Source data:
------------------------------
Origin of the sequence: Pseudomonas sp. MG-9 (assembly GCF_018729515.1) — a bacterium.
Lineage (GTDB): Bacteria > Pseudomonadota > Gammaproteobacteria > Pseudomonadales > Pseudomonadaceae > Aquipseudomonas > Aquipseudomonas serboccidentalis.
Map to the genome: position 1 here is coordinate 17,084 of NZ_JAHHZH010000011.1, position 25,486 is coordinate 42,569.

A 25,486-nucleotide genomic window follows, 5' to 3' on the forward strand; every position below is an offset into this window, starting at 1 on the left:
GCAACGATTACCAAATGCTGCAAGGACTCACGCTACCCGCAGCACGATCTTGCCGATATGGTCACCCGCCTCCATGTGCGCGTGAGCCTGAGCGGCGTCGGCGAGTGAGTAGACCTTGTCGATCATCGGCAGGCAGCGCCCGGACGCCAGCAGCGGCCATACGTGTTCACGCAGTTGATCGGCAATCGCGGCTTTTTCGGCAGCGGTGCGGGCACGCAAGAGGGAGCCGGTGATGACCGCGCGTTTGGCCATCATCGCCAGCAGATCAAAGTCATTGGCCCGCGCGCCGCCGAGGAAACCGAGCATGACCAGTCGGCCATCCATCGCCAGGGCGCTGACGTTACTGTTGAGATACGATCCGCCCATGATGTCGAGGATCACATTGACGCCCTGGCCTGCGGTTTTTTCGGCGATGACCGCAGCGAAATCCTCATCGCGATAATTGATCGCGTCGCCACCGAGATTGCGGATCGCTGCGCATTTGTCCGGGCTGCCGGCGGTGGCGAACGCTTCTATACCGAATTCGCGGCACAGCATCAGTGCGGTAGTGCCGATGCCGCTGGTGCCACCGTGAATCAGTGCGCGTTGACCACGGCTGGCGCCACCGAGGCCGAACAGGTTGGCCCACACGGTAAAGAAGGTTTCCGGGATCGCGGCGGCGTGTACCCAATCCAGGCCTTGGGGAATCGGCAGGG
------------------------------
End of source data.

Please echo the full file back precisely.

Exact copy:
Origin of the sequence: Pseudomonas sp. MG-9 (assembly GCF_018729515.1) — a bacterium.
Lineage (GTDB): Bacteria > Pseudomonadota > Gammaproteobacteria > Pseudomonadales > Pseudomonadaceae > Aquipseudomonas > Aquipseudomonas serboccidentalis.
Map to the genome: position 1 here is coordinate 17,084 of NZ_JAHHZH010000011.1, position 25,486 is coordinate 42,569.

A 25,486-nucleotide genomic window follows, 5' to 3' on the forward strand; every position below is an offset into this window, starting at 1 on the left:
GCAACGATTACCAAATGCTGCAAGGACTCACGCTACCCGCAGCACGATCTTGCCGATATGGTCACCCGCCTCCATGTGCGCGTGAGCCTGAGCGGCGTCGGCGAGTGAGTAGACCTTGTCGATCATCGGCAGGCAGCGCCCGGACGCCAGCAGCGGCCATACGTGTTCACGCAGTTGATCGGCAATCGCGGCTTTTTCGGCAGCGGTGCGGGCACGCAAGAGGGAGCCGGTGATGACCGCGCGTTTGGCCATCATCGCCAGCAGATCAAAGTCATTGGCCCGCGCGCCGCCGAGGAAACCGAGCATGACCAGTCGGCCATCCATCGCCAGGGCGCTGACGTTACTGTTGAGATACGATCCGCCCATGATGTCGAGGATCACATTGACGCCCTGGCCTGCGGTTTTTTCGGCGATGACCGCAGCGAAATCCTCATCGCGATAATTGATCGCGTCGCCACCGAGATTGCGGATCGCTGCGCATTTGTCCGGGCTGCCGGCGGTGGCGAACGCTTCTATACCGAATTCGCGGCACAGCATCAGTGCGGTAGTGCCGATGCCGCTGGTGCCACCGTGAATCAGTGCGCGTTGACCACGGCTGGCGCCACCGAGGCCGAACAGGTTGGCCCACACGGTAAAGAAGGTTTCCGGGATCGCGGCGGCGTGTACCCAATCCAGGCCTTGGGGAATCGGCAGGG